Syndicated

As I write this it’s the third day that Canada’s new anti-spam legislation (CASL) has been in place, and there are no reports of enterprises — or SMB’s — going out of business.

It may be too early to say, pessimists may argue,  which is a fair point. Organizations that rely on email to get their messages out might need to take a few weeks to see the impact of complying with the law, which compels many companies to get consent — if they haven’t already done so — to send commercial messages.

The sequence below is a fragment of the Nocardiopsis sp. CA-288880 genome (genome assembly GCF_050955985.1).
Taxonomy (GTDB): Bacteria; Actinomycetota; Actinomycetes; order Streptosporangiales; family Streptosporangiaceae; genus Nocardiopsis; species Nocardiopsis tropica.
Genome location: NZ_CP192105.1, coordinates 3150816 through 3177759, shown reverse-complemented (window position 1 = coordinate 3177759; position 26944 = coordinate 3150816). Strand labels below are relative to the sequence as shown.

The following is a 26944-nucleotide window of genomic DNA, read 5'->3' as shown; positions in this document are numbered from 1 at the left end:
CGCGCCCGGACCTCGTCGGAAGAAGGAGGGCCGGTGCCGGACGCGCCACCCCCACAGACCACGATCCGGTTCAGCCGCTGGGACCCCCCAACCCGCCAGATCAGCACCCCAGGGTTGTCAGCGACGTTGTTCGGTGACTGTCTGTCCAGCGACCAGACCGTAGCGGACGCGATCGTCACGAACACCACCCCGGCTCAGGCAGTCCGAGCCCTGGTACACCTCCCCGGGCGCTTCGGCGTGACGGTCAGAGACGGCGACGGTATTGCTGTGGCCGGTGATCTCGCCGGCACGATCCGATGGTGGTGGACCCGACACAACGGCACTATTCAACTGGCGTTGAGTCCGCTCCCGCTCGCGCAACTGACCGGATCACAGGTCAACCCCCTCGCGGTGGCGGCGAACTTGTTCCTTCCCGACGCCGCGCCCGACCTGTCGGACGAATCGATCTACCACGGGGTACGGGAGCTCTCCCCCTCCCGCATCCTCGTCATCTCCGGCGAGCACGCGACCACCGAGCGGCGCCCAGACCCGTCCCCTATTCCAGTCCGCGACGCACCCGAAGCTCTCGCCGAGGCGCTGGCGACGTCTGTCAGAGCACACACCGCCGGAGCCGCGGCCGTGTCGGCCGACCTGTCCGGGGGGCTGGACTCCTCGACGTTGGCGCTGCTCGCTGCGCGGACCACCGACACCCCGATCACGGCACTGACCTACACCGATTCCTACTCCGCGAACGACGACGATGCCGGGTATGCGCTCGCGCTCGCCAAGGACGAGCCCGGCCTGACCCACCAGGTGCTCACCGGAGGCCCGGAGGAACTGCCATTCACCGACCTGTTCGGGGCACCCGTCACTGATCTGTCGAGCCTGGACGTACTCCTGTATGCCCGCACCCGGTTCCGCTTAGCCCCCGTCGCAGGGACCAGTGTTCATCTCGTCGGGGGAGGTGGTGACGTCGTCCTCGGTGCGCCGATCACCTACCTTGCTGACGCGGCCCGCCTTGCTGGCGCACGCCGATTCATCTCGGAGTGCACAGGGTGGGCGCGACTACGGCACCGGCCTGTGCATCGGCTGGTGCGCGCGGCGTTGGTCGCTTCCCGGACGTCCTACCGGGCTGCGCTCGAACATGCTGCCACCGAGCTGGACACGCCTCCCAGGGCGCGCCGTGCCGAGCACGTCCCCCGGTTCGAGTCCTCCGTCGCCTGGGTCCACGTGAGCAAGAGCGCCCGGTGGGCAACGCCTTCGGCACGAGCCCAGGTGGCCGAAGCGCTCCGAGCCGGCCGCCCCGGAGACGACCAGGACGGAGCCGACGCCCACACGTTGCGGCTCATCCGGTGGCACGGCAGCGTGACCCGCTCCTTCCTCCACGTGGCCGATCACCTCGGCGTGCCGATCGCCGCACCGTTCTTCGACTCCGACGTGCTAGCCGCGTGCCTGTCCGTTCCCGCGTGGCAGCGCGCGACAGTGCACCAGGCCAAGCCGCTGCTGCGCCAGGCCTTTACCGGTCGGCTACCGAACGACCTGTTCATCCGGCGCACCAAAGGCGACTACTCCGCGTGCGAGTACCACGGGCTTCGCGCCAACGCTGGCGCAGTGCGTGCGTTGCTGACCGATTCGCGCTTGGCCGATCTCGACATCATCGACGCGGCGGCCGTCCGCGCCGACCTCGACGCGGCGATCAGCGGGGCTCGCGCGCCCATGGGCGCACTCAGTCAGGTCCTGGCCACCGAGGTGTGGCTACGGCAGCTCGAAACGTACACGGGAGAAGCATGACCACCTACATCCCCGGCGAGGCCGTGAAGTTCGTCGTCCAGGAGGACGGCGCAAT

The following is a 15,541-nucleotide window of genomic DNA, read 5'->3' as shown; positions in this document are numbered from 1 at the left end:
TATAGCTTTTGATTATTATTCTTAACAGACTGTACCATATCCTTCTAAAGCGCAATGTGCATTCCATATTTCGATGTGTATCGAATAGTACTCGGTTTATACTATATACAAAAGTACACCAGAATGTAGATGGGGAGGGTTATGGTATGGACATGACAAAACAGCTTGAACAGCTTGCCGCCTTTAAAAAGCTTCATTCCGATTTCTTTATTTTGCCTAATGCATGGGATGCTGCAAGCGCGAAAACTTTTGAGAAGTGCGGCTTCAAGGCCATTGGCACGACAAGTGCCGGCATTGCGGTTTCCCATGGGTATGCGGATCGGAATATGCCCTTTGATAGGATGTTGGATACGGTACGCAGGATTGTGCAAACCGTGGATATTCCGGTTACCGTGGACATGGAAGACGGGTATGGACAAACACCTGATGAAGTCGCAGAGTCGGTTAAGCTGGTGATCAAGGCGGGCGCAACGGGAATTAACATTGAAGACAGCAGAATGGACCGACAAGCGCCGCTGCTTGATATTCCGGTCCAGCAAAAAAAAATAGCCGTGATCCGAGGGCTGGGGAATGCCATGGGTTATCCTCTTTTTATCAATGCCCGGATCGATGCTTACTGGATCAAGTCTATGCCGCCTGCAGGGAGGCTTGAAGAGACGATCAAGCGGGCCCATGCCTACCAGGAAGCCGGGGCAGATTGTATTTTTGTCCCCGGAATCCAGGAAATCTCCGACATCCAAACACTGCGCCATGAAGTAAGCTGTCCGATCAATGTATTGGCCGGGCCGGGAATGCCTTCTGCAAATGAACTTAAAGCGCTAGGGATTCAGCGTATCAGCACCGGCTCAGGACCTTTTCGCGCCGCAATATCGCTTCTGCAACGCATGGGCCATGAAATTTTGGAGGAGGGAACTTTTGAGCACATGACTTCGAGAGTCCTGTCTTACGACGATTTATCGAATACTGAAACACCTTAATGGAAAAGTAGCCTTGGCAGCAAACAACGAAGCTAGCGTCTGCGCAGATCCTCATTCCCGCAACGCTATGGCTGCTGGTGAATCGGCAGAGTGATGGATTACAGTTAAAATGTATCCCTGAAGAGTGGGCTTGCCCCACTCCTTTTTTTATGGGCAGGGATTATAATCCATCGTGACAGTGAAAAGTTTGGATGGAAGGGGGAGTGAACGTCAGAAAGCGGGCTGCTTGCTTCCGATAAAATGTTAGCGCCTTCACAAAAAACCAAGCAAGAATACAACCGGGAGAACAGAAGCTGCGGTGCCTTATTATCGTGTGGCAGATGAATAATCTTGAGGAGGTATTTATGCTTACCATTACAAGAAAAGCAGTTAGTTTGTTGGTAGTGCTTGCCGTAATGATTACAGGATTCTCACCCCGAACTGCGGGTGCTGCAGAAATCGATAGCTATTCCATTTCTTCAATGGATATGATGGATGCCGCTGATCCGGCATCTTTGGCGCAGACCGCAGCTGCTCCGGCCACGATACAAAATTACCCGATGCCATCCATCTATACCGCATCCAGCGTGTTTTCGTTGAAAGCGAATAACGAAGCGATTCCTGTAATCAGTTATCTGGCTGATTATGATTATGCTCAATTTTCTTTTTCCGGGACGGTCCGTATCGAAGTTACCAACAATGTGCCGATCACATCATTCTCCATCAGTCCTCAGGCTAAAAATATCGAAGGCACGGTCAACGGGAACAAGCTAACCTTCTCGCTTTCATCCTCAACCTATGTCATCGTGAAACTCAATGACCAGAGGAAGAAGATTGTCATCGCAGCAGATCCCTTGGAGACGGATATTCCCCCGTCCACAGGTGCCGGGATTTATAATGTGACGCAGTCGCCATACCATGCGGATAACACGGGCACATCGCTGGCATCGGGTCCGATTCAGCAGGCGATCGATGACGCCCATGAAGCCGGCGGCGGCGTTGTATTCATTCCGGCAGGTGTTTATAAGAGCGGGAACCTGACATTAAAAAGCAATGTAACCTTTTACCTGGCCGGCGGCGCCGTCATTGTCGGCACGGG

University of Ottawa Internet law professor Michael Geist, who thinks the law is long overdue, has an interesting conclusion gleaned from a Tweet by Jason Faber the marketing manager of BoldRadius, a Gatineau, Que.,-based software development, training and consulting firm. The firm discovered this week that the open and click rate for its regular newsletter increased over its usual metric. Faber wasn’t surprised.

Neither should anyone else be, Geist argues:  When readers have to go out of the way to give consent to receiving materials, they will be more likely to look at what arrives in their inboxes.

The impact of CASL has yet to be fully measured, but evidence of a calamity has yet to surface.

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